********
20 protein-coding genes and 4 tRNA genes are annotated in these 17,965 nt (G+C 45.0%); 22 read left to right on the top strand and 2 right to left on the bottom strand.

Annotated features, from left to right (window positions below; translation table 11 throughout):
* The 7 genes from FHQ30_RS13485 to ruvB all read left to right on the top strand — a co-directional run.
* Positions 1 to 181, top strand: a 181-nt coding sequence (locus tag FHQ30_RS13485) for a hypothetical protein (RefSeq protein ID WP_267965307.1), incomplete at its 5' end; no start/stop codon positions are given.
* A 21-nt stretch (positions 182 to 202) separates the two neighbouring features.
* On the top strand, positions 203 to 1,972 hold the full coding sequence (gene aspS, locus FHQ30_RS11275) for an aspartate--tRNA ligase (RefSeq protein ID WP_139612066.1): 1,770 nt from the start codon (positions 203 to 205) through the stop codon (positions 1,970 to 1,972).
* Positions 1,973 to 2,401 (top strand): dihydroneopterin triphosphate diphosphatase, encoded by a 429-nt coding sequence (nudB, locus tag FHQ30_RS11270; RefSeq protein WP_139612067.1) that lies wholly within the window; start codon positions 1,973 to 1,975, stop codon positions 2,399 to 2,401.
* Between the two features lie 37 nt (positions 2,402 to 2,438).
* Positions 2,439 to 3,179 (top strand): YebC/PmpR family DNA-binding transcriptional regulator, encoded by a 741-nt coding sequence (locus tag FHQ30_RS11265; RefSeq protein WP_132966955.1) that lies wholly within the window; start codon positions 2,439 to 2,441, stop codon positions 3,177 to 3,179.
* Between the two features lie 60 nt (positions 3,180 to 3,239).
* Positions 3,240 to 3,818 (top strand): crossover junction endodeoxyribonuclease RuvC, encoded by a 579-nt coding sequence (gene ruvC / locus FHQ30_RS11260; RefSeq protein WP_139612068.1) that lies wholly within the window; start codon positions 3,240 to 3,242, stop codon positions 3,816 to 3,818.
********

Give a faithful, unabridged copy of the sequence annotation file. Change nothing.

20 protein-coding genes and 4 tRNA genes are annotated in these 17,965 nt (G+C 45.0%); 22 read left to right on the top strand and 2 right to left on the bottom strand.

Annotated features, from left to right (window positions below; translation table 11 throughout):
* The 7 genes from FHQ30_RS13485 to ruvB all read left to right on the top strand — a co-directional run.
* Positions 1 to 181, top strand: a 181-nt coding sequence (locus tag FHQ30_RS13485) for a hypothetical protein (RefSeq protein ID WP_267965307.1), incomplete at its 5' end; no start/stop codon positions are given.
* A 21-nt stretch (positions 182 to 202) separates the two neighbouring features.
* On the top strand, positions 203 to 1,972 hold the full coding sequence (gene aspS, locus FHQ30_RS11275) for an aspartate--tRNA ligase (RefSeq protein ID WP_139612066.1): 1,770 nt from the start codon (positions 203 to 205) through the stop codon (positions 1,970 to 1,972).
* Positions 1,973 to 2,401 (top strand): dihydroneopterin triphosphate diphosphatase, encoded by a 429-nt coding sequence (nudB, locus tag FHQ30_RS11270; RefSeq protein WP_139612067.1) that lies wholly within the window; start codon positions 1,973 to 1,975, stop codon positions 2,399 to 2,401.
* Between the two features lie 37 nt (positions 2,402 to 2,438).
* Positions 2,439 to 3,179 (top strand): YebC/PmpR family DNA-binding transcriptional regulator, encoded by a 741-nt coding sequence (locus tag FHQ30_RS11265; RefSeq protein WP_132966955.1) that lies wholly within the window; start codon positions 2,439 to 2,441, stop codon positions 3,177 to 3,179.
* Between the two features lie 60 nt (positions 3,180 to 3,239).
* Positions 3,240 to 3,818 (top strand): crossover junction endodeoxyribonuclease RuvC, encoded by a 579-nt coding sequence (gene ruvC / locus FHQ30_RS11260; RefSeq protein WP_139612068.1) that lies wholly within the window; start codon positions 3,240 to 3,242, stop codon positions 3,816 to 3,818.